What a strange condition we are living in. The Earth demands our attention, the climate crisis asks us to finally take care of our planet, just when it seemed we could do without it. Some (very few super-rich), planning to move elsewhere, colonising other planets or transferring their residence onto space rockets orbiting far from here. Others (increasingly more), carving out their own enclosure, within boundaries more and more uncertain yet considered natural, traditional, inherited: we inside and the others outside. A great many (how many billions?) spending much of their time in digital spaces, according to codes and rules of a topological rather than metric nature. We all build exclusive territories, homes tailored to our needs, “particular housing solutions”, we might call them in the casual language of real estate agents. So, artificial territories, which do not exist in nature, our phantasmagorical projections. With one rather significant peculiarity though: to be inhabitable, these territories need resources extracted from the common territory that is the Earth: energy, food, labour, technology, metals, oxygen, water…

Forced to come to terms with the Earth, we escape it. We live by paradoxes: we inhabit the Earth, but struggle to set foot on the ground. We were all thrown onto the Earth, but we wonder how do I recognise my territory? We still measure distances in metres, but we are constantly connected, in networks that transcend them.

Someone, more informed, tells us that we are the Earth, that is, the Earth belongs to all its inhabitants, human and non-human. We should stop distinguishing between the world we rely on and the world we live in. The first is the Earth; the second is the territory. Those who concern themselves with the former are considered idealistic enemies of the people. Those who prioritize the latter tend to define it in demanding terms: Nation, Homeland. In order to live comfortably in “our” territory, we need the Earth. But if we adopt the perspective of the Earth, it follows that we must consider the territories we inhabit as non-exclusive, shared among other earthly beings. At that point, where to place the boundaries? If they cannot be recognised, territories disappear. Territorial pissing would return to being an exclusive practice of non-humans, with humans ceasing to seek refuge in it and ultimately recognising that territory is the use that is made of it: a space of circulation, available to those who move there.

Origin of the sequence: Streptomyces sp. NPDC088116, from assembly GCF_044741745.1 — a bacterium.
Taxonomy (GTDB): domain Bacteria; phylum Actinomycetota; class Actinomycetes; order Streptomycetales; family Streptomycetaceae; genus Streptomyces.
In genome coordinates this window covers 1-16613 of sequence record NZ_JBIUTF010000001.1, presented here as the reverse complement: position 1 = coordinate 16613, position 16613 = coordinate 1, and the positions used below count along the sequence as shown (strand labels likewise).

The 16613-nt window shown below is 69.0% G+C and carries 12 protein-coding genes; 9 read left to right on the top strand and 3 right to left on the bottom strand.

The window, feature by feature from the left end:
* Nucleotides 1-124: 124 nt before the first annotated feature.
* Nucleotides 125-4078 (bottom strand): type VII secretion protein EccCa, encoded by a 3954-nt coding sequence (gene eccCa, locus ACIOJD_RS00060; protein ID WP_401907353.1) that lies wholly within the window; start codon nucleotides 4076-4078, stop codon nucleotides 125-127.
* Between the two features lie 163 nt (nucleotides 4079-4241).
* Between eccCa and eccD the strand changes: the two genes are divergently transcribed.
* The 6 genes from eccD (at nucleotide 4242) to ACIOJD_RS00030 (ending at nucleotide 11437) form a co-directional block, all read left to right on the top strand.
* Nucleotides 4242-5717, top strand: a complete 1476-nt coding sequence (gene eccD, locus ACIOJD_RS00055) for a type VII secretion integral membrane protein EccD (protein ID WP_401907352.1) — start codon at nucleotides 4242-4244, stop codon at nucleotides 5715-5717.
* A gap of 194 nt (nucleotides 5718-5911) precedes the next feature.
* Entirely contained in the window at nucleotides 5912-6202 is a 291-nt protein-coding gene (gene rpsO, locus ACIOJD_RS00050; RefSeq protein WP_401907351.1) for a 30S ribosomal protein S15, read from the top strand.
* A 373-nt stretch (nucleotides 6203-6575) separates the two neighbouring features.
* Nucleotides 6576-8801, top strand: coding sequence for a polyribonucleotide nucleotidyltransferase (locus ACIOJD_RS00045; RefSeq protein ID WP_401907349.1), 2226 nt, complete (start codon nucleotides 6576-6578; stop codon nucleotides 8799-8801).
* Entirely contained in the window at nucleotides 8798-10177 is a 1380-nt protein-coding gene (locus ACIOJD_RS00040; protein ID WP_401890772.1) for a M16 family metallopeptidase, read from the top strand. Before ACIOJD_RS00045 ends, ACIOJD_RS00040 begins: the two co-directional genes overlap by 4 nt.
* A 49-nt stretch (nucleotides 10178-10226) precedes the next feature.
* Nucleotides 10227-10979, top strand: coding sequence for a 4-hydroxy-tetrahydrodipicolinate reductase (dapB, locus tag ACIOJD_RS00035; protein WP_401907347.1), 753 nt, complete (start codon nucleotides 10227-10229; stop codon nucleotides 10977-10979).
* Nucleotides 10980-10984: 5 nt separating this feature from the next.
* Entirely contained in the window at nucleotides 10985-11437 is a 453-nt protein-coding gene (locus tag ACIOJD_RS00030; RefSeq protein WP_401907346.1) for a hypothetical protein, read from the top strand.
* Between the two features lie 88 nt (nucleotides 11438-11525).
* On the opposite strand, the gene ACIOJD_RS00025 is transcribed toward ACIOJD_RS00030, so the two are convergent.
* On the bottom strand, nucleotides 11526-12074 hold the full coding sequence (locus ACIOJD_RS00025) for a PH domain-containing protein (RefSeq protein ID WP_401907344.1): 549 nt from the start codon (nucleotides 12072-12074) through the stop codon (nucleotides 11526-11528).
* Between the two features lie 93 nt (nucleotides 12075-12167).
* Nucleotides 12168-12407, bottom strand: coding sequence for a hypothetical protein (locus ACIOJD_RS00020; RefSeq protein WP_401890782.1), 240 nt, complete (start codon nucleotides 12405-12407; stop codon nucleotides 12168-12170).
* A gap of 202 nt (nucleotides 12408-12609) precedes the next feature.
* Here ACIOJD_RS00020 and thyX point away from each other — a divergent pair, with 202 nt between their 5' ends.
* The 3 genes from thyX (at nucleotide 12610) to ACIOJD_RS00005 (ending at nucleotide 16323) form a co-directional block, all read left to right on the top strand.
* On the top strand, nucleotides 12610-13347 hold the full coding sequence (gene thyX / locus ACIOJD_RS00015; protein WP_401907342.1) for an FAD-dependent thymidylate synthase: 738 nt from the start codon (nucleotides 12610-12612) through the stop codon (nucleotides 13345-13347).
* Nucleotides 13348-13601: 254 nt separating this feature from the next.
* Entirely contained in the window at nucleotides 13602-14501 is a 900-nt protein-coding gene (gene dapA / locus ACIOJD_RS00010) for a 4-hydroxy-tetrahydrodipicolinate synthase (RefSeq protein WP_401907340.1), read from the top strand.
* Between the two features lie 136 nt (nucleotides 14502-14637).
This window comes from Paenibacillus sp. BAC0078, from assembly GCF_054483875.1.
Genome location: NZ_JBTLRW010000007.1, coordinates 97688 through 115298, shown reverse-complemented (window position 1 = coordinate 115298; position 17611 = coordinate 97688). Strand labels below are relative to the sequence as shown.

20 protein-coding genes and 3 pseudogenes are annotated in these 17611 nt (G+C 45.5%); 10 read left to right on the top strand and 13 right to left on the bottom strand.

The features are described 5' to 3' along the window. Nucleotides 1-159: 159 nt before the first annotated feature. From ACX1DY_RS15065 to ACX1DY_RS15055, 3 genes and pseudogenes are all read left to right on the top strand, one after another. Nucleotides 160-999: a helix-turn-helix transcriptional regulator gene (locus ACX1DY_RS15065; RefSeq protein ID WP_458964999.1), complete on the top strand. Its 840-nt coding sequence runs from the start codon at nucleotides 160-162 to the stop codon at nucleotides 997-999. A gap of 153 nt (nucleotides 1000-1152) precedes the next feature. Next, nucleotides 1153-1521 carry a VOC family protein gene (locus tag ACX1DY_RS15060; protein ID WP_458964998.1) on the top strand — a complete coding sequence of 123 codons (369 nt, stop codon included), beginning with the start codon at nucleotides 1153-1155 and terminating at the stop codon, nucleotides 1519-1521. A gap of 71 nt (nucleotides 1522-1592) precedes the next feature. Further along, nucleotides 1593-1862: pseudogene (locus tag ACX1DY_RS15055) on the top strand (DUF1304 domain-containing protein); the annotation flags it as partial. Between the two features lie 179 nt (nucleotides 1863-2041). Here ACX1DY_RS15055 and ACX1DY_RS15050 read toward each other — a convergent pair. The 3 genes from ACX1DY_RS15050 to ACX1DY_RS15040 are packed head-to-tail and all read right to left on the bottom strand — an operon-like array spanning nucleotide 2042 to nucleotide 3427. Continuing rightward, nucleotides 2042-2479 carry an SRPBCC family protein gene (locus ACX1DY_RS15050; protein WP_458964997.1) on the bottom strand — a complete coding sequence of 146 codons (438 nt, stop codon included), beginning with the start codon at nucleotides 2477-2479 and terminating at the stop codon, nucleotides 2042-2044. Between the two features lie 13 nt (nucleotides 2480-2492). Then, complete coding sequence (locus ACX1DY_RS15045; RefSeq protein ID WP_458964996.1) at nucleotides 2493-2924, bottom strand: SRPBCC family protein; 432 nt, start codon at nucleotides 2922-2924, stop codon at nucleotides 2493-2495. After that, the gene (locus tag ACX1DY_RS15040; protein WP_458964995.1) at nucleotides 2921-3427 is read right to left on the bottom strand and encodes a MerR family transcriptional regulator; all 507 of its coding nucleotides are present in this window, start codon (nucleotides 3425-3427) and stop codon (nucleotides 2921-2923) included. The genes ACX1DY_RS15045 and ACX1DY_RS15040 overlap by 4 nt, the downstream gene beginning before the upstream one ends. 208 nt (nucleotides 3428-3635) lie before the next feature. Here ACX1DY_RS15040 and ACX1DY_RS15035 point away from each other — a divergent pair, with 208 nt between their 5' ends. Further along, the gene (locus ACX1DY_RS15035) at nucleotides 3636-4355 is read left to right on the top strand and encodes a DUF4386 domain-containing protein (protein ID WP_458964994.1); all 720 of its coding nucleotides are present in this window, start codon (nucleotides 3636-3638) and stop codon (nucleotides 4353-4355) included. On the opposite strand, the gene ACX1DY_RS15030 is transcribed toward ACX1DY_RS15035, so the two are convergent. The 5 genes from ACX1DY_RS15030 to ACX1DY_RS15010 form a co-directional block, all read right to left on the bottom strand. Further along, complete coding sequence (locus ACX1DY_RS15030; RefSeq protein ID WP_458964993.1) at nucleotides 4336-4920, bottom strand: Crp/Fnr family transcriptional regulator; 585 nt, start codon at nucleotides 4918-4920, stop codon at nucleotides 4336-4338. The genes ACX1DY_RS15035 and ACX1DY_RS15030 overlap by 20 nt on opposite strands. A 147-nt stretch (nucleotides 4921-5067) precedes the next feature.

For the thoughts expressed here, I am indebted to Pierluigi Crosta, Bruno Latour, Michel Serres, Alain Tarrius, and the Nirvana.

Claudio Calvaresi
[PhD in Urban Planning, he is Principal of Avanzi-Sustainability by Action. He is coordinator, for Avanzi, of MadreProject, the School of Bread and Places].


8 + 9 e 15 + 16 June c/o Parco delle Groane
Caroline Barneaud, Stefan Kaegi (CH/GE)

22 + 23 June
ZONAK presents

10 + 11 September
Be Flat (BE)

20 + 21 September
Moni Wespi (CH/BE)

11 + 12 October
Massimo Furlan, Claire De Ribaupierre (CH)

Photo by Alessandro Sala / Cesura – Design Neo Studio by Leonardo Mazzi

Be Flat (BE)

touring acrobatic improvisation performance | duration 60 min

c/o Zona Piazza Portello

The two acrobats of Be Flat have prepared a unique tour of (name city) for a select group of followers. The streets of the city, the facades of the buildings and the cobblestones below are transformed into an urban circus piste. But Follow me is not only a performance to be watched, it is a playful collective journey through public space. So turn off your cell phones, tighten your shoelaces, and lets go!